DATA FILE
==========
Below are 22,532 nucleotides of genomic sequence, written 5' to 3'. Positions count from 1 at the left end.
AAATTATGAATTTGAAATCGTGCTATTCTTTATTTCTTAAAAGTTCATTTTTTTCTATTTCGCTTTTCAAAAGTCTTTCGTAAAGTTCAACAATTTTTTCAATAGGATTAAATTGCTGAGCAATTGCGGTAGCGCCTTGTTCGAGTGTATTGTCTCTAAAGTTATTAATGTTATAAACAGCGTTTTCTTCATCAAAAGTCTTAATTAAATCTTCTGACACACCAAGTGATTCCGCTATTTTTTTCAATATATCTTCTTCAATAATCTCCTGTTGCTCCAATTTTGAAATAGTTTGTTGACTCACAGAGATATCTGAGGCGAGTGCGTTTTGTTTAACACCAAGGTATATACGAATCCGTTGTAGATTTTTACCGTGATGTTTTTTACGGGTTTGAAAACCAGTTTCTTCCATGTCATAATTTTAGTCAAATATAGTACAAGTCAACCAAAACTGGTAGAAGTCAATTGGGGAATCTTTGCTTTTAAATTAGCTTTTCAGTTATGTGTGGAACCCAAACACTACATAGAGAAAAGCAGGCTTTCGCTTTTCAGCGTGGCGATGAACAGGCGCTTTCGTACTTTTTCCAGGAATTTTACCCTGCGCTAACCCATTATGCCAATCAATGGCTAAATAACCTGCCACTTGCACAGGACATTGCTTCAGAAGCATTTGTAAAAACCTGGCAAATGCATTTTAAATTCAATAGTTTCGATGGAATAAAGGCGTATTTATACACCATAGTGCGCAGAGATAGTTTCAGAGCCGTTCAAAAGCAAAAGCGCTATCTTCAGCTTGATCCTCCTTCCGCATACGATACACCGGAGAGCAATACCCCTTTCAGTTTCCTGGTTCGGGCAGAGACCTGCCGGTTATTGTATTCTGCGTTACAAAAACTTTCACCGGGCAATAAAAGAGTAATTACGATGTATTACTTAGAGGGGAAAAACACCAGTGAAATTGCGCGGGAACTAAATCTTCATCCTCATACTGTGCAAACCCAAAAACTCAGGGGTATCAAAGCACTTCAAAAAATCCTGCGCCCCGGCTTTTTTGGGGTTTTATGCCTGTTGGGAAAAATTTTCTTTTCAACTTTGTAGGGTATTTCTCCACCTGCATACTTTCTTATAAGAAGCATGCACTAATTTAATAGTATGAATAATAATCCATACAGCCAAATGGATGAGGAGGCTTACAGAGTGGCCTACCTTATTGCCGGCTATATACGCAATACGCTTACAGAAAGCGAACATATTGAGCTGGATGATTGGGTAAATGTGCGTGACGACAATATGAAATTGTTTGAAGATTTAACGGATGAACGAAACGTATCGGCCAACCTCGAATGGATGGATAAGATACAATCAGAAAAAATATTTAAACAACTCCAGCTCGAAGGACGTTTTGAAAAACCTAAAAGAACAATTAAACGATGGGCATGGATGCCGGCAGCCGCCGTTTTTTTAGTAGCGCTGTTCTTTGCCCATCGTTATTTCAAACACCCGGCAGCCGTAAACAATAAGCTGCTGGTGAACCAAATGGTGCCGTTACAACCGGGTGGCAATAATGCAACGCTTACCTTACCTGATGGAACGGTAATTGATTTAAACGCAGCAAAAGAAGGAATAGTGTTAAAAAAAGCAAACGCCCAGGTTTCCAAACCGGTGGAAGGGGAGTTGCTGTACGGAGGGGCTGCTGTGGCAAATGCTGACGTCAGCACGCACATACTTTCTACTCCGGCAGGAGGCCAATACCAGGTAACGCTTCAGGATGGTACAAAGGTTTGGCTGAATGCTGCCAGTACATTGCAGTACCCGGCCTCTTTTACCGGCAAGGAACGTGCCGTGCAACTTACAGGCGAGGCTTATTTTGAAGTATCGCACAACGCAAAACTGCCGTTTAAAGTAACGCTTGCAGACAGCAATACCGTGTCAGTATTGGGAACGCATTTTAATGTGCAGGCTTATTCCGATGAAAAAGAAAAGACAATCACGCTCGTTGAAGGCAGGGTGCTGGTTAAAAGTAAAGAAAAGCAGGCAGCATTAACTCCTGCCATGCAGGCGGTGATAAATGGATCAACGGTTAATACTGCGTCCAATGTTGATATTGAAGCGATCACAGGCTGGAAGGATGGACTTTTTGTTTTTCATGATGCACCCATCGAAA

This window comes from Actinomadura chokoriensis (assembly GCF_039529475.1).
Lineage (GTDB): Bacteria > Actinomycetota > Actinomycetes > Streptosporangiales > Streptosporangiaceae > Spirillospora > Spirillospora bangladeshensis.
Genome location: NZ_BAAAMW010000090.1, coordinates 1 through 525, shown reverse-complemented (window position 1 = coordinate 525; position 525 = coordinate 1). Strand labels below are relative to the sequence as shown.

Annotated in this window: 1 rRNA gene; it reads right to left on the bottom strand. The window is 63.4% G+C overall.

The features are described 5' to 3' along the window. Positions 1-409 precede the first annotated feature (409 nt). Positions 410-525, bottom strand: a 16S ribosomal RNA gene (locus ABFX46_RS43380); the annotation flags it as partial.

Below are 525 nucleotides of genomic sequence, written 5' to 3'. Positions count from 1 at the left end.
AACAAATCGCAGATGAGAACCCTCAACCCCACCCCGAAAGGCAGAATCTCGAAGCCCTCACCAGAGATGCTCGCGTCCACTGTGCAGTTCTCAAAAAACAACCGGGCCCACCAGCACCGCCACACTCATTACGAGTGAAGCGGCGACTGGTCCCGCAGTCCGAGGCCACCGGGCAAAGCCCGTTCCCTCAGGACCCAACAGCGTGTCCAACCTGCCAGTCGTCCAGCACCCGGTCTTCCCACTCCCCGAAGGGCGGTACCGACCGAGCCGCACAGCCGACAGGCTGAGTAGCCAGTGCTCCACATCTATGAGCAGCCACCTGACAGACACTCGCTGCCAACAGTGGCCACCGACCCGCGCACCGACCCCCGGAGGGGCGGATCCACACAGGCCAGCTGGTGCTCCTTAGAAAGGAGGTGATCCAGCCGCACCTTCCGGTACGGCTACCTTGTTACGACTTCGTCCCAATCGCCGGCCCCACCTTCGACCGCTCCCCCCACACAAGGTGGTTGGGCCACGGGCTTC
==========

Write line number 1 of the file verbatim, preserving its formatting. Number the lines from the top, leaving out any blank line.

Below are 22,532 nucleotides of genomic sequence, written 5' to 3'. Positions count from 1 at the left end.